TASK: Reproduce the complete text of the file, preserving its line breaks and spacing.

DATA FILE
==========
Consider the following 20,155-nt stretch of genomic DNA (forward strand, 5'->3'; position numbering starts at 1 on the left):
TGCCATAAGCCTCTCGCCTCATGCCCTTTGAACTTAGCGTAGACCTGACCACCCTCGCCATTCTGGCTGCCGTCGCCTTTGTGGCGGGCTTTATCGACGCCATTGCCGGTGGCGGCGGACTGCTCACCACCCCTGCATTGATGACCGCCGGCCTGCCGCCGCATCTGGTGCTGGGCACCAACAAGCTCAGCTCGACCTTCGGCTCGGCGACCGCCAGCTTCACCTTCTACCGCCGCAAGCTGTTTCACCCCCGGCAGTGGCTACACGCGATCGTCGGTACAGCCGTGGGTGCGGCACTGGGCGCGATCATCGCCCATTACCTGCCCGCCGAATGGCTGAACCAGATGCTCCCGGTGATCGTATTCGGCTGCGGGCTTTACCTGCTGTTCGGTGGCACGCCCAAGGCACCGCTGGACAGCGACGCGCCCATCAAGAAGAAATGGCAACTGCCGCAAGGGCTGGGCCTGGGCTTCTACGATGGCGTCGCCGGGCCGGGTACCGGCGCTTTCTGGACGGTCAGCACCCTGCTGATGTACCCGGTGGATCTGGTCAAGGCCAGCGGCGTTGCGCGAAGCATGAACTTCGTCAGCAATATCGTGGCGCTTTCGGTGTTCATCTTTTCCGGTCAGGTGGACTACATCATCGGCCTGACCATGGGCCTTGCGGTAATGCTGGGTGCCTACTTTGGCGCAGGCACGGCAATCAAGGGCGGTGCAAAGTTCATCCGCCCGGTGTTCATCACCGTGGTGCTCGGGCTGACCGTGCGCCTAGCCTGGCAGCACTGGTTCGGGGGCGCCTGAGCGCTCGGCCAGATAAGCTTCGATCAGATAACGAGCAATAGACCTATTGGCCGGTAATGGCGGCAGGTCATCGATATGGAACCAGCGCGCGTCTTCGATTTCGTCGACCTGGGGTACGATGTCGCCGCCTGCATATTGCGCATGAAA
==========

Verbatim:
Consider the following 20,155-nt stretch of genomic DNA (forward strand, 5'->3'; position numbering starts at 1 on the left):
TGCCATAAGCCTCTCGCCTCATGCCCTTTGAACTTAGCGTAGACCTGACCACCCTCGCCATTCTGGCTGCCGTCGCCTTTGTGGCGGGCTTTATCGACGCCATTGCCGGTGGCGGCGGACTGCTCACCACCCCTGCATTGATGACCGCCGGCCTGCCGCCGCATCTGGTGCTGGGCACCAACAAGCTCAGCTCGACCTTCGGCTCGGCGACCGCCAGCTTCACCTTCTACCGCCGCAAGCTGTTTCACCCCCGGCAGTGGCTACACGCGATCGTCGGTACAGCCGTGGGTGCGGCACTGGGCGCGATCATCGCCCATTACCTGCCCGCCGAATGGCTGAACCAGATGCTCCCGGTGATCGTATTCGGCTGCGGGCTTTACCTGCTGTTCGGTGGCACGCCCAAGGCACCGCTGGACAGCGACGCGCCCATCAAGAAGAAATGGCAACTGCCGCAAGGGCTGGGCCTGGGCTTCTACGATGGCGTCGCCGGGCCGGGTACCGGCGCTTTCTGGACGGTCAGCACCCTGCTGATGTACCCGGTGGATCTGGTCAAGGCCAGCGGCGTTGCGCGAAGCATGAACTTCGTCAGCAATATCGTGGCGCTTTCGGTGTTCATCTTTTCCGGTCAGGTGGACTACATCATCGGCCTGACCATGGGCCTTGCGGTAATGCTGGGTGCCTACTTTGGCGCAGGCACGGCAATCAAGGGCGGTGCAAAGTTCATCCGCCCGGTGTTCATCACCGTGGTGCTCGGGCTGACCGTGCGCCTAGCCTGGCAGCACTGGTTCGGGGGCGCCTGAGCGCTCGGCCAGATAAGCTTCGATCAGATAACGAGCAATAGACCTATTGGCCGGTAATGGCGGCAGGTCATCGATATGGAACCAGCGCGCGTCTTCGATTTCGTCGACCTGGGGTACGATGTCGCCGCCTGCATATTGCGCATGAAA